Nanoparticle antibacterial treatments offers exciting possibilities, including the ability for using nanoparticles to:
The next section provides examples of the different types of ongoing research into the use of nanotechnology in antibacterial treatments
Reserachers at Rice University are developing nanoscale drills to kill antibiotic resistant bacteria.
Researchers at the University of Houston are developing a technique to kill bacteria using gold nanoparticles and infrared light. This method may lead to improved cleaning of instruments in hospital settings.
Researchers at the University of Colorado Boulder are investigating the use of quantum dots to treat antibiotic resistant infections.
Researchers at the University of New South Wales are investigating the use of polymer coated iron oxide nanoparticles to treat chronic bacterial infections.
One of the earliest nanomedicine applications was the use of nanocrystalline silver which is as an antimicrobial agent for the treatment of wounds, as discussed on the Nucryst Pharmaceuticals Corporation website.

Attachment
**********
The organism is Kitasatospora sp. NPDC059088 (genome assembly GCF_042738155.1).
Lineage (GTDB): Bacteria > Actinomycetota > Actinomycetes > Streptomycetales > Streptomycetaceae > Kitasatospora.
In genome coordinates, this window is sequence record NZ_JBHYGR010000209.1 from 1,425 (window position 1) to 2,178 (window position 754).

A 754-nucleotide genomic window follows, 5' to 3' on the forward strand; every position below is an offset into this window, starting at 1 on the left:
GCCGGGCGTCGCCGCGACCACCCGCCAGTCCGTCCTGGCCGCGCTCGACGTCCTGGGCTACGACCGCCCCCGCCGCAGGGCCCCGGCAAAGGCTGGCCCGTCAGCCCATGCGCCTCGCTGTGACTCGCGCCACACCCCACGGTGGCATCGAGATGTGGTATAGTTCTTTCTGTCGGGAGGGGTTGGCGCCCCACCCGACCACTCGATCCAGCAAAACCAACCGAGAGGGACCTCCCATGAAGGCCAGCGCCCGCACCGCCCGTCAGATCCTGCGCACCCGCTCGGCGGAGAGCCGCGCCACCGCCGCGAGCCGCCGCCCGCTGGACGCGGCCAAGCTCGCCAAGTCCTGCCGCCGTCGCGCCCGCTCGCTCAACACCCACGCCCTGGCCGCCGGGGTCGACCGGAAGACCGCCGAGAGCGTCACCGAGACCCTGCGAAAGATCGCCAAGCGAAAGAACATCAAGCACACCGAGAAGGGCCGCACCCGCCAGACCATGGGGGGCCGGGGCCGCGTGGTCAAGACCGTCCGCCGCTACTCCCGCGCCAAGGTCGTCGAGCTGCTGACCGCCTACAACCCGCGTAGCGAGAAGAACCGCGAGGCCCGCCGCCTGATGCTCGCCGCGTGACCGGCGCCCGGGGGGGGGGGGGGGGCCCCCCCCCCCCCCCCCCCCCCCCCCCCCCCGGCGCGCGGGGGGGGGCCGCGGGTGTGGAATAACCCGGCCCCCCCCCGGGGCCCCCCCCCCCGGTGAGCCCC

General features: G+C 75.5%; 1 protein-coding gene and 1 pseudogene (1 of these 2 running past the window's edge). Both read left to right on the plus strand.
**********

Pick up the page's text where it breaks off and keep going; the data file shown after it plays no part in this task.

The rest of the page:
A nanoparticle cream has been shown to fight staph infections. The nanoparticles contain nitric oxide gas, which is known to kill bacteria. Studies on mice have shown that using the nanoparticle cream to release nitric oxide gas at the site of staph abscesses significantly reduced the infection.
Burn dressing that is coated with nanocapsules containing antibotics. If a infection starts the harmful bacteria in the wound causes the nanocapsules to break open, releasing the antibotics. This allows much quicker treatment of an infection and reduces the number of times a dressing has to be changed.
A welcome idea in the early study stages is the elimination of bacterial infections in a patient within minutes, instead of delivering treatment with antibiotics over a period of weeks. You can read about design analysis for the antimicrobial nanorobot used in such treatments in the following article: Microbivores: Artifical Mechanical Phagocytes using Digest and Discharge Protocol.